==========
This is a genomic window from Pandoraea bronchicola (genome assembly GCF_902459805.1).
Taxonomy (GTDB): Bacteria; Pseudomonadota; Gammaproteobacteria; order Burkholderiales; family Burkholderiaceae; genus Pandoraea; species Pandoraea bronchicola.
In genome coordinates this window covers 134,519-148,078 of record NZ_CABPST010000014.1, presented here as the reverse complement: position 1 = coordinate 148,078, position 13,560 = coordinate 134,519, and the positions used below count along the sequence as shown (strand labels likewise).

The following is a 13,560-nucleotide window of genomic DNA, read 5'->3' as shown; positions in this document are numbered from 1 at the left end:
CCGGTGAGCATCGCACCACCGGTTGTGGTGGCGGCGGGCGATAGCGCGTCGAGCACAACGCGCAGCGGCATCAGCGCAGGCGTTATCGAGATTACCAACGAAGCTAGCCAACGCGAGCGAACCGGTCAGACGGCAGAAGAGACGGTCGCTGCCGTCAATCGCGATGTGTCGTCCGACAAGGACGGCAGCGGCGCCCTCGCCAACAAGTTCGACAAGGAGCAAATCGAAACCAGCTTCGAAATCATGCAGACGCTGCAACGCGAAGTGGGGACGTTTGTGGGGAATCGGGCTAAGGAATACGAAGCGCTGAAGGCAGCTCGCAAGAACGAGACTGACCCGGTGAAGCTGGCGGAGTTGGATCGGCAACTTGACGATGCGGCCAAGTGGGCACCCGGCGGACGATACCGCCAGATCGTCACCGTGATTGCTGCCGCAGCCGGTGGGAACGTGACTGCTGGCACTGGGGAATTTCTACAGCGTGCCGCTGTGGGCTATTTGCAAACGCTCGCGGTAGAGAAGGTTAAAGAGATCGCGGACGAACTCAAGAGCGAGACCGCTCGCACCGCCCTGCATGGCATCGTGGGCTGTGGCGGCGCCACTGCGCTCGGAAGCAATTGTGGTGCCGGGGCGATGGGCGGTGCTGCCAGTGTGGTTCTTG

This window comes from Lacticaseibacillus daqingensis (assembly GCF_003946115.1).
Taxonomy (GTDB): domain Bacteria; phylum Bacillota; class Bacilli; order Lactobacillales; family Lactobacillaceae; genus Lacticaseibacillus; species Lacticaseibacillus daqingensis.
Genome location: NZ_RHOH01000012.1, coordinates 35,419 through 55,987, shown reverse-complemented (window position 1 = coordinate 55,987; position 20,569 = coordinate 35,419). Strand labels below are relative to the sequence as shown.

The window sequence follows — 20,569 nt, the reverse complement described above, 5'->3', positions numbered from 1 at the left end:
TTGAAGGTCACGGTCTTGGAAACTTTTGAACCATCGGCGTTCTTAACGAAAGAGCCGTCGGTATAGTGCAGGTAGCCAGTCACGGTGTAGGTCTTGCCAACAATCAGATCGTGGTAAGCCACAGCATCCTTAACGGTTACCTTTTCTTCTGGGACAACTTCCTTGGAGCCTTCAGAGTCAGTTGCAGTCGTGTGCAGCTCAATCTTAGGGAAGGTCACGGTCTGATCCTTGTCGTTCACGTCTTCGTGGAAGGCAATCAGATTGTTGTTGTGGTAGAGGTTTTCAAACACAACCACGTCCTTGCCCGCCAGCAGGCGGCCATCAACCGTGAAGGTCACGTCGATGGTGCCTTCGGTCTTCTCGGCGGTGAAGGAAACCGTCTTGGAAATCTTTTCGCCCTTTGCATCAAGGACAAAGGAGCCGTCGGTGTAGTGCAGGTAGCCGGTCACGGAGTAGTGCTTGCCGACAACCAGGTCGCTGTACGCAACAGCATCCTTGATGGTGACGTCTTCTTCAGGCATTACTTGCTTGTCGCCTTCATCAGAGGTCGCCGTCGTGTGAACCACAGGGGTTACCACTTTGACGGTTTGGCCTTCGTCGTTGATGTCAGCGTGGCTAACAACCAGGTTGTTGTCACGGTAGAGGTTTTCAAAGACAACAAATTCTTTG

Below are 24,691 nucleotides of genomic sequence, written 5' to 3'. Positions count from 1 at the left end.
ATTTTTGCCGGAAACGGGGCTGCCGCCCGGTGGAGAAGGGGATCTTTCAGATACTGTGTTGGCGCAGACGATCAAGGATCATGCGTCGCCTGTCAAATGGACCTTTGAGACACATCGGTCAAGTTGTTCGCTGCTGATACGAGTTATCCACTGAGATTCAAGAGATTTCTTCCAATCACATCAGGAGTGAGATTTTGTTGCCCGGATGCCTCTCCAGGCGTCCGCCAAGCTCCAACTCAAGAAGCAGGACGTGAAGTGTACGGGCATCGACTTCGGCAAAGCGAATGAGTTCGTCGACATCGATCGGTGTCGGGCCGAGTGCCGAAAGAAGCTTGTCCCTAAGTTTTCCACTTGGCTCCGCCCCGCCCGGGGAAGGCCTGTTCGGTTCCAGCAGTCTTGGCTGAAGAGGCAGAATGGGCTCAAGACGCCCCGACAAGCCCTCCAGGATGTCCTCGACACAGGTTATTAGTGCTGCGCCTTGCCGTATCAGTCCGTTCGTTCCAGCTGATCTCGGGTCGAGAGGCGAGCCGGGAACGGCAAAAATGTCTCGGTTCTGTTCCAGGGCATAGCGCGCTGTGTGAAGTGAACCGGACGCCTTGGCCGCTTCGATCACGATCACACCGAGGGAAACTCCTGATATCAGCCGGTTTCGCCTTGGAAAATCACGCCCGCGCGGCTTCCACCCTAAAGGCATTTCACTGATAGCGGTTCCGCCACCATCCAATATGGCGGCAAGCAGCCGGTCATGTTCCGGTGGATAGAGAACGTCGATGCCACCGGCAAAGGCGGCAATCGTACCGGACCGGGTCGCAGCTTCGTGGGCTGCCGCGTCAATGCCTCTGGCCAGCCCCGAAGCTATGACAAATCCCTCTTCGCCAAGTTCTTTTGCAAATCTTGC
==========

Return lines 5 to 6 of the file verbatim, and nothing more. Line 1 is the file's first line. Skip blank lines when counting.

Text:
CCGGTGAGCATCGCACCACCGGTTGTGGTGGCGGCGGGCGATAGCGCGTCGAGCACAACGCGCAGCGGCATCAGCGCAGGCGTTATCGAGATTACCAACGAAGCTAGCCAACGCGAGCGAACCGGTCAGACGGCAGAAGAGACGGTCGCTGCCGTCAATCGCGATGTGTCGTCCGACAAGGACGGCAGCGGCGCCCTCGCCAACAAGTTCGACAAGGAGCAAATCGAAACCAGCTTCGAAATCATGCAGACGCTGCAACGCGAAGTGGGGACGTTTGTGGGGAATCGGGCTAAGGAATACGAAGCGCTGAAGGCAGCTCGCAAGAACGAGACTGACCCGGTGAAGCTGGCGGAGTTGGATCGGCAACTTGACGATGCGGCCAAGTGGGCACCCGGCGGACGATACCGCCAGATCGTCACCGTGATTGCTGCCGCAGCCGGTGGGAACGTGACTGCTGGCACTGGGGAATTTCTACAGCGTGCCGCTGTGGGCTATTTGCAAACGCTCGCGGTAGAGAAGGTTAAAGAGATCGCGGACGAACTCAAGAGCGAGACCGCTCGCACCGCCCTGCATGGCATCGTGGGCTGTGGCGGCGCCACTGCGCTCGGAAGCAATTGTGGTGCCGGGGCGATGGGCGGTGCTGCCAGTGTGGTTCTTG

This window comes from Lacticaseibacillus daqingensis (assembly GCF_003946115.1).